How sad is this? Americans in general aren't saving enough for retirement -- and many are therefore destined to suffer through gruesome retirements. We often have access to tax-advantaged savings plans at work, such as 401(k)s, but many of us are not taking advantage of them. Still, many are -- and their ranks are growing, at least in part because many employers are now auto-enrolling new workers.
Here's the problem, though: Even though broad-market index funds have long outperformed the vast majority of managed mutual funds, it seems that some 90% of the money in 401(k)s and their brethren is in managed funds. Sure, some such funds are stellar. The Osterweis (OSTFX) fund, for example, has handily trounced the S&P 500 over the past three, five and 10 years -- and recently included AT&T
But most managed funds aren't stellar, which is one reason why index funds beat them. Another reason is fees: A typical managed stock fund will have an annual expense ratio of 1% or more, while plenty of index funds sport fees lower than 0.20%.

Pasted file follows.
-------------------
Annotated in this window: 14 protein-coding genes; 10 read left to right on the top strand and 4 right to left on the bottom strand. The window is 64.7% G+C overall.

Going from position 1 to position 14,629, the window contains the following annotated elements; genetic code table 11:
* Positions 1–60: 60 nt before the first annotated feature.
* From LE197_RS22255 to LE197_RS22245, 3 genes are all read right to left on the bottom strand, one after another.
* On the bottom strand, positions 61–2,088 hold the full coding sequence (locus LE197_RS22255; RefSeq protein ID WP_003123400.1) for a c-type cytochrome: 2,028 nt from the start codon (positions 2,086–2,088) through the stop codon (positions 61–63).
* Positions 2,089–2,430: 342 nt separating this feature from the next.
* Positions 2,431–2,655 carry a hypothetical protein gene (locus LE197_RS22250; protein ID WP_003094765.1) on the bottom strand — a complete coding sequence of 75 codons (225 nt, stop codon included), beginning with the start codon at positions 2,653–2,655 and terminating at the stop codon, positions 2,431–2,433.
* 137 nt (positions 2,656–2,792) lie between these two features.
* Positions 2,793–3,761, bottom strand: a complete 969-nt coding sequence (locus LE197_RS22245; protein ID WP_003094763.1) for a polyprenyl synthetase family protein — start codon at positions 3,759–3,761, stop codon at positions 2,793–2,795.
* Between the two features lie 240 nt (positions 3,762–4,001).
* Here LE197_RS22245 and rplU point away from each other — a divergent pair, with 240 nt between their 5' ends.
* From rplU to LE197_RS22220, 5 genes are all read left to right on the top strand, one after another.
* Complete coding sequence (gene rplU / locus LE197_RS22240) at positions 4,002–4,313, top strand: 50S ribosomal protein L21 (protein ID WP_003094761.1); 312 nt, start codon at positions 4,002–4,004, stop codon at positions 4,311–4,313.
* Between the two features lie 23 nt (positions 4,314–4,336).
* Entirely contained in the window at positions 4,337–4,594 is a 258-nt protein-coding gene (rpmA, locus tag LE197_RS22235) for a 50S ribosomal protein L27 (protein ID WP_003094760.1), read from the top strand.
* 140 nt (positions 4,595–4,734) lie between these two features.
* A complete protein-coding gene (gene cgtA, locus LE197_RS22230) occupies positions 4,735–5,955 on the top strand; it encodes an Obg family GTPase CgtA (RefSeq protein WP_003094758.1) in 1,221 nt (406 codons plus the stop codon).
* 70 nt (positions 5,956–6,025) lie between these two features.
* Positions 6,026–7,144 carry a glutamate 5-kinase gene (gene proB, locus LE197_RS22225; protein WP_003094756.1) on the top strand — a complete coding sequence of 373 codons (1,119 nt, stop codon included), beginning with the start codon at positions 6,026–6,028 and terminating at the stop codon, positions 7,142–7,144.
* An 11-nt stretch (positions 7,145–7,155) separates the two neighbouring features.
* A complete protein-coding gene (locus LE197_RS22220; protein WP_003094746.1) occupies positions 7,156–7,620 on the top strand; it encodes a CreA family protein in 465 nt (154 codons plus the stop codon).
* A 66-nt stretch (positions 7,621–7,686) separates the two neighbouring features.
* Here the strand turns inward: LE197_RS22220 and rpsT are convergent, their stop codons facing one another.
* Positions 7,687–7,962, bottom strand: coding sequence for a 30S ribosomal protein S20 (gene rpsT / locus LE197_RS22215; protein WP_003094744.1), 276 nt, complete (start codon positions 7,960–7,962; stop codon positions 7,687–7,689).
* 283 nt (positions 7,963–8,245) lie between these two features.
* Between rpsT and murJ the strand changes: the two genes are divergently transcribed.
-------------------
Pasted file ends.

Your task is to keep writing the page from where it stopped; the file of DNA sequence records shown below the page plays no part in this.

What's going on?
It seems like a head-scratcher, until you realize that many plan administrators at many companies just aren't stopping to ask themselves whether they're offering their employees the best investment options in their plans. They may not appreciate the power of index funds (and their close cousins, exchange-traded funds, or ETFs), themselves.
There's also a conflict of interest at play, sometimes, as some managed funds "share" revenues with plan administrators.
What to do
It's up to you to look out for your financial interests. Find out what your 401(k) investment options are. If there's no index fund, ask for one. Park your money in the best investments you can find, which might include some managed funds. Also check to see if there's a Roth 401(k) available to you -- these new beasts will let you ultimately withdraw your money tax-free, so they're well worth considering. Companies such as IBM
You'll find more guidance in our Rule Your Retirement newsletter, which you can try for free.
Some more retirement investment Foolishness for you:
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Longtime Fool contributor Selena Maranjian owns shares of Microsoft, Johnson & Johnson, and Google. Google is a Motley Fool Rule Breakers recommendation. Microsoft is a Motley Fool Inside Value recommendation. Diageo and Johnson & Johnson are Motley Fool Income Investor selections. Try our investing newsletters free for 30 days. The Motley Fool is Fools writing for Fools.